Erik believes that one of the biggest issues with today’s society is that we don’t encourage kids to solve their own challenges. Too often, we fix their issues for them before they have the chance to figure out their own solutions, says Erik. He suggests that we prompt kids to pay for their own movie tickets, or encourage them to bring their concerns up to teachers without our help. It might seem small, but solving these lighter problems will prepare teens to take on bigger problems in the future. 

In the episode, Erik dives deep into his own childhood growing up with an entrepreneur for a father–and how this shaped him into the smart businessman he is today. When, at the age of eight, he asked his father for a guitar, his father told him to go get a job and pay for it himself! So Erik took the few bucks he made in weekly allowance and turned it into a business reselling beanie babies and made more than four thousand dollars! This encouragement from his dad pushed him to build something for himself–and we can do the same with our kids.

Good money management is about more than just making money–it’s about spending money too! We’re also discussing how you can help your teen become a more educated consumer.

Creating Smart Consumers

When kids see their favorite internet influencers promoting sneakers or skincare, they suddenly have to have this sparkly new object. They beg you for a bump in allowance so that they can purchase these shiny, trendy (likely overpriced) goods! Kids are remarkably impressionable, and advertisers know that if they market to kids, they’ll likely see some engagement, says Erik. Plus, now that every teen has an iphone loaded with Tik Tok and Instagram sitting in their pockets, it’s easier than ever to reach them.

Erik recommends that we try to have conversations with our kids about consumerism while they’re still under our roofs. Prompting teens to think critically about the advertisements gracing their screens can help them see behind the marketing smoke and mirrors. Marketers are trying to hit the reptilian part of teens brains–the part that craves the satisfying dopamine hit that comes with hitting “complete purchase.” Helping teens see that they’re being manipulated can help them make smarter choices as consumers.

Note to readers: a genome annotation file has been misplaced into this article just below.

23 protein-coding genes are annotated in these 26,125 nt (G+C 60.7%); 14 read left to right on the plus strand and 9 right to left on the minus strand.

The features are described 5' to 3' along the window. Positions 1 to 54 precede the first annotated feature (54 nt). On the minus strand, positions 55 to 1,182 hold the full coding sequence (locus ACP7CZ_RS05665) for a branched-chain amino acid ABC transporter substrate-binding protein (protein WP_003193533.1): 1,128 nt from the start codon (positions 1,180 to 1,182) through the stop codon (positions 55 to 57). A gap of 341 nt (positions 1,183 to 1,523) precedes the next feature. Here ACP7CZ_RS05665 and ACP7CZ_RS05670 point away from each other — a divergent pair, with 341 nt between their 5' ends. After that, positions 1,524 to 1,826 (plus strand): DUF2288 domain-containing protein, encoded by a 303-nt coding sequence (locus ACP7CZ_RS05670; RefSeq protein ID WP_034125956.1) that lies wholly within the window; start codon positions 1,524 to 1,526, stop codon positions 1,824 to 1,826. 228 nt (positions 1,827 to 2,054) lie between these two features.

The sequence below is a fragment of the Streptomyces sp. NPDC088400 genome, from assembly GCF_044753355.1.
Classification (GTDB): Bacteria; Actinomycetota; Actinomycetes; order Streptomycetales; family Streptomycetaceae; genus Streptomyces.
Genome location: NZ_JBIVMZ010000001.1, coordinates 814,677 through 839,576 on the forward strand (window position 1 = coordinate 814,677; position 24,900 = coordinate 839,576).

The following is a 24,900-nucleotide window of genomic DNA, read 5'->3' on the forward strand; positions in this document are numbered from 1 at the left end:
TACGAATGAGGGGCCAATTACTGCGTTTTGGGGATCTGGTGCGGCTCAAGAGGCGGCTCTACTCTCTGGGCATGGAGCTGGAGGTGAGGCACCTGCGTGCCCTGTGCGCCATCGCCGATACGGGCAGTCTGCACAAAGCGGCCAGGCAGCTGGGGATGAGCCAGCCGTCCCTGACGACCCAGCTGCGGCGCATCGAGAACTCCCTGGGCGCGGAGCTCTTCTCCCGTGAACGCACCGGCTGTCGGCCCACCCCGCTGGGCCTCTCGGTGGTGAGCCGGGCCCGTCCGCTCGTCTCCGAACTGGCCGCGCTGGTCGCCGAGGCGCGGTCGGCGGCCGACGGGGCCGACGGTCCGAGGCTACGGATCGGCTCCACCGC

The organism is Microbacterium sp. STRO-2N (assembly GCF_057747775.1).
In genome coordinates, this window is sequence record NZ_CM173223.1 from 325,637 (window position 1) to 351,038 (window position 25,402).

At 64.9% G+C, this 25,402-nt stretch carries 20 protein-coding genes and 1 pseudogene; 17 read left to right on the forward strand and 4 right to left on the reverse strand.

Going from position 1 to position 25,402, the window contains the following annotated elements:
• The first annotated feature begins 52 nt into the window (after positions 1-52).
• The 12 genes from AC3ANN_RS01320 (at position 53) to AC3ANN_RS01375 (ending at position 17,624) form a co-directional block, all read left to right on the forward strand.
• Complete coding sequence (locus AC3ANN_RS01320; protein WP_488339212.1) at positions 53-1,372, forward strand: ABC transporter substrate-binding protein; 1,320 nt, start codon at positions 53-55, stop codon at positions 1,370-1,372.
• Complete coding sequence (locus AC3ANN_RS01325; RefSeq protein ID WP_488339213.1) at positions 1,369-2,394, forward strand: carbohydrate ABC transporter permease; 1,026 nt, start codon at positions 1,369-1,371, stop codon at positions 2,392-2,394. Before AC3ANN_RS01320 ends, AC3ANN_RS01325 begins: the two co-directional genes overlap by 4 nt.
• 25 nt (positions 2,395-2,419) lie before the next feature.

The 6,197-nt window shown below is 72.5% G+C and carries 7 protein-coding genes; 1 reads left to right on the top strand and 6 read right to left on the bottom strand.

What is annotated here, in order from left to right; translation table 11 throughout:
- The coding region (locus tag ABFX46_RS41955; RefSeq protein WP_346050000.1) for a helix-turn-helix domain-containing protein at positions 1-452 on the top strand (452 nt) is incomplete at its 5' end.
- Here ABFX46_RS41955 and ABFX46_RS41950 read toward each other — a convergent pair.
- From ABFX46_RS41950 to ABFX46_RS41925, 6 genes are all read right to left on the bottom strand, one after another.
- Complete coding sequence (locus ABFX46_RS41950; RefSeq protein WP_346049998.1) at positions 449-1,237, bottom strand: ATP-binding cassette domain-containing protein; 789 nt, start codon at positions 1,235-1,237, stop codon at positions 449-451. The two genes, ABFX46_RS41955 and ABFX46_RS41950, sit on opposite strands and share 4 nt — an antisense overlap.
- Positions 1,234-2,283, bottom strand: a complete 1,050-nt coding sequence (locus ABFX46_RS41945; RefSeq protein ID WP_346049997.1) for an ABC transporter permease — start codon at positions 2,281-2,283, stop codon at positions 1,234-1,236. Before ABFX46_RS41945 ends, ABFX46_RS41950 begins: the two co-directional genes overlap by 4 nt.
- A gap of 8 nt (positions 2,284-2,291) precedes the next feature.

It’s not bad for teens to spend a little money on something that brings them joy, but it’s important that they think critically about what they’re buying too. Erik suggests that you encourage your teen to think about the functionality of each purchase before they make it. Sure, their favorite make-up influencer says they need to buy a new eyeshadow palette…but they already have six at home they barely use! With parental input, kids might realize that their extra cash might look a lot better in a savings account.

In the Episode….

Erik has so much advice about finding financial success, drawn from his own entrepreneurial experiences! On top of the topics discussed above, we also talk about:
  • How Erik built his own company from the ground up
  • Why young adults should experience being “broke”
  • How tobacco is marketed to kids
  • Why teens need to fail before they thrive
If you enjoyed listening, check out Erik on Instagram, Twitter or Facebook at @erikhuberman. Don’t forget to share and subscribe and we’ll see you next week.

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Creators and Guests

Andy Earle
Andy Earle
Host of the Talking to Teens Podcast and founder of Write It Great
Erik Huberman
Erik Huberman
Founder & CEO @HawkeMedia 📕 #HawkeMethod 🤝 #HawkeVentures 💵 #HawkeCapital 🎙 #HawkeTalk 🎉 #HawkeFest 🎟#EcomWeekLA https://t.co/509GVrN046 .
Ep 202: Money Mindset For Self-Starting Teens